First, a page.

Colby Armstrong is far from the king of the jungle, but he won’t back down from anyone in the NHL. The 6’2", 195 lbs forward signed a $9 million deal with the Toronto Maple Leafs in the summer of 2010. Colby Armstrong is a "Burke type" player; he brings sandpaper/grit, something the Leafs have been needing and been lacking lately.
Colby Armstrong is considered the team joker and clown amongst his teammates. All jokes aside, Colby leads by example on and off the ice. Colby is verbal on the ice and on the bench, always talking it up and getting his teammates pumped up.
Armstrong over his career has never been the top goalscorer or a go to guy for the big goals, but more of the gritty, in your face, big open ice hitter that can change the momentum of a game.
Colby’s best season came when he was a member of the 2008-2009 Atlanta Thrashers, where he notched 22 goals and 40 points in 82 games. He was honored by the Thrashers with the 2009 Dan Snyder memorial trophy award, given annually to the Thrasher who best embodies perseverance, dedication and hard work without reward or recognition, so that his teammates might succeed.
Colby Armstrong was selected with the 21st pick overall by the Pittsburgh Penguins in the 2001 NHL entry draft. Armstrong played three seasons with the Pens, and was a key component to the Pens' success. Pittsburgh fans to this day still wish they had Colby; he was a fan favourite in a lot of fans' books. Armstrong will be the first to admit he’s not a flashy or spectacular player, but more of a hard two-way player.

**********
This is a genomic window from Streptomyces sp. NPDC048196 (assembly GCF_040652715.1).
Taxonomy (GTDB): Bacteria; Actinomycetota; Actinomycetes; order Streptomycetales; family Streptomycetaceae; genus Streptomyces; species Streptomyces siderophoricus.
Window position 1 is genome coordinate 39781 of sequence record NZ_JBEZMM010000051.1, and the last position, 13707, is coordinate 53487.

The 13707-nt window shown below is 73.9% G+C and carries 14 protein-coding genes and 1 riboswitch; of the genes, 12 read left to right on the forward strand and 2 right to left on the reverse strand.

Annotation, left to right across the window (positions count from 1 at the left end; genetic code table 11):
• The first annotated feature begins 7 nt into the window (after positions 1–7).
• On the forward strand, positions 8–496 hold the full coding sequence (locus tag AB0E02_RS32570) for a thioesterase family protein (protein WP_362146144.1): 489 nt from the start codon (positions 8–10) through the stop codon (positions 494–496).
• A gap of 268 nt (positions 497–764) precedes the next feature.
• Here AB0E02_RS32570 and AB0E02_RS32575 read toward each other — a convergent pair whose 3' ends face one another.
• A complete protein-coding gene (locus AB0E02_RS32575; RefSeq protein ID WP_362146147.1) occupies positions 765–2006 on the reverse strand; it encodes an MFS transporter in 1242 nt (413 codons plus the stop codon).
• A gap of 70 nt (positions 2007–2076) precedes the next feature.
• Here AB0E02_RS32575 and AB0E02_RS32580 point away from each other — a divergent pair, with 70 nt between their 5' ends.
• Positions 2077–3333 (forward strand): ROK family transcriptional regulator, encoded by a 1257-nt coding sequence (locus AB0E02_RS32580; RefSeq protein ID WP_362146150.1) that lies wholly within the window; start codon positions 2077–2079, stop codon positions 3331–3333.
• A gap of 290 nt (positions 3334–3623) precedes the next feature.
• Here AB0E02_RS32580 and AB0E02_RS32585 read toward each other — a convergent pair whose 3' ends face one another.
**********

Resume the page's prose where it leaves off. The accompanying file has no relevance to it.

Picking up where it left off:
Toronto Maple Leaf fans are already starting to see what Colby can bring to the table. The Leafs are a more physical team with Colby in the lineup, and that’s something teammates thrive off with his gritty determination/attitude and winning personality.
I think Mr. Burke needs more sandpaper-type players on his roster. Players such as Orr, Brown and Arm Dog are the type of players a NHL team needs to be successful. The names I just mentioned are your hard hat type guys, the guys who bring their construction hats and lunch pails every night and work their hearts out.
Say what you want about there not being room in this NHL era for the heavyweights and tough guys, but I’ll disagree with you 150 percent. You need those type of players; they open up the ice and lanes for the scorers to work.